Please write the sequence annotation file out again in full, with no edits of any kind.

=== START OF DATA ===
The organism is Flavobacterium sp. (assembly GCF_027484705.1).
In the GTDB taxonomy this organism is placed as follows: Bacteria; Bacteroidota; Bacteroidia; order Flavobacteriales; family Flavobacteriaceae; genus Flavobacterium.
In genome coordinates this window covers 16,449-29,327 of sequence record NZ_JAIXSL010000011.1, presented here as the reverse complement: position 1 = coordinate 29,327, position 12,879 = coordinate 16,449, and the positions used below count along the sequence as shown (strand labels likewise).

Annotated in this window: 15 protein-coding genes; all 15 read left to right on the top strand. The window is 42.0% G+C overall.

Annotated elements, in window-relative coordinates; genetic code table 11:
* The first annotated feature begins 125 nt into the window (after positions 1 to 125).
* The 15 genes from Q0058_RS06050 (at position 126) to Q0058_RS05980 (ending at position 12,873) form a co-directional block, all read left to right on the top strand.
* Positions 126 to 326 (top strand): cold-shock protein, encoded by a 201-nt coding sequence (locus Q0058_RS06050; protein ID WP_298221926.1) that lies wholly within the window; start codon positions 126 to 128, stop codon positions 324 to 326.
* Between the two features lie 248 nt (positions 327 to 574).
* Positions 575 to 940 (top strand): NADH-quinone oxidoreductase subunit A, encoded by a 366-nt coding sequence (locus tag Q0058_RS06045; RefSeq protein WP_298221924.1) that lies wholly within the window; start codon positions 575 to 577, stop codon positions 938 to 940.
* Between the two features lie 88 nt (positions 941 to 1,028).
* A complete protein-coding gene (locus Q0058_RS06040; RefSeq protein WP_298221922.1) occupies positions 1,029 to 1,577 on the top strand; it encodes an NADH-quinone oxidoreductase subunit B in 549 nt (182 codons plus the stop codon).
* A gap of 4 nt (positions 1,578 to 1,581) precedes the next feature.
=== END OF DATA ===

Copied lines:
The organism is Flavobacterium sp. (assembly GCF_027484705.1).
In the GTDB taxonomy this organism is placed as follows: Bacteria; Bacteroidota; Bacteroidia; order Flavobacteriales; family Flavobacteriaceae; genus Flavobacterium.
In genome coordinates this window covers 16,449-29,327 of sequence record NZ_JAIXSL010000011.1, presented here as the reverse complement: position 1 = coordinate 29,327, position 12,879 = coordinate 16,449, and the positions used below count along the sequence as shown (strand labels likewise).

Annotated in this window: 15 protein-coding genes; all 15 read left to right on the top strand. The window is 42.0% G+C overall.

Annotated elements, in window-relative coordinates; genetic code table 11:
* The first annotated feature begins 125 nt into the window (after positions 1 to 125).
* The 15 genes from Q0058_RS06050 (at position 126) to Q0058_RS05980 (ending at position 12,873) form a co-directional block, all read left to right on the top strand.
* Positions 126 to 326 (top strand): cold-shock protein, encoded by a 201-nt coding sequence (locus Q0058_RS06050; protein ID WP_298221926.1) that lies wholly within the window; start codon positions 126 to 128, stop codon positions 324 to 326.
* Between the two features lie 248 nt (positions 327 to 574).
* Positions 575 to 940 (top strand): NADH-quinone oxidoreductase subunit A, encoded by a 366-nt coding sequence (locus tag Q0058_RS06045; RefSeq protein WP_298221924.1) that lies wholly within the window; start codon positions 575 to 577, stop codon positions 938 to 940.
* Between the two features lie 88 nt (positions 941 to 1,028).
* A complete protein-coding gene (locus Q0058_RS06040; RefSeq protein WP_298221922.1) occupies positions 1,029 to 1,577 on the top strand; it encodes an NADH-quinone oxidoreductase subunit B in 549 nt (182 codons plus the stop codon).
* A gap of 4 nt (positions 1,578 to 1,581) precedes the next feature.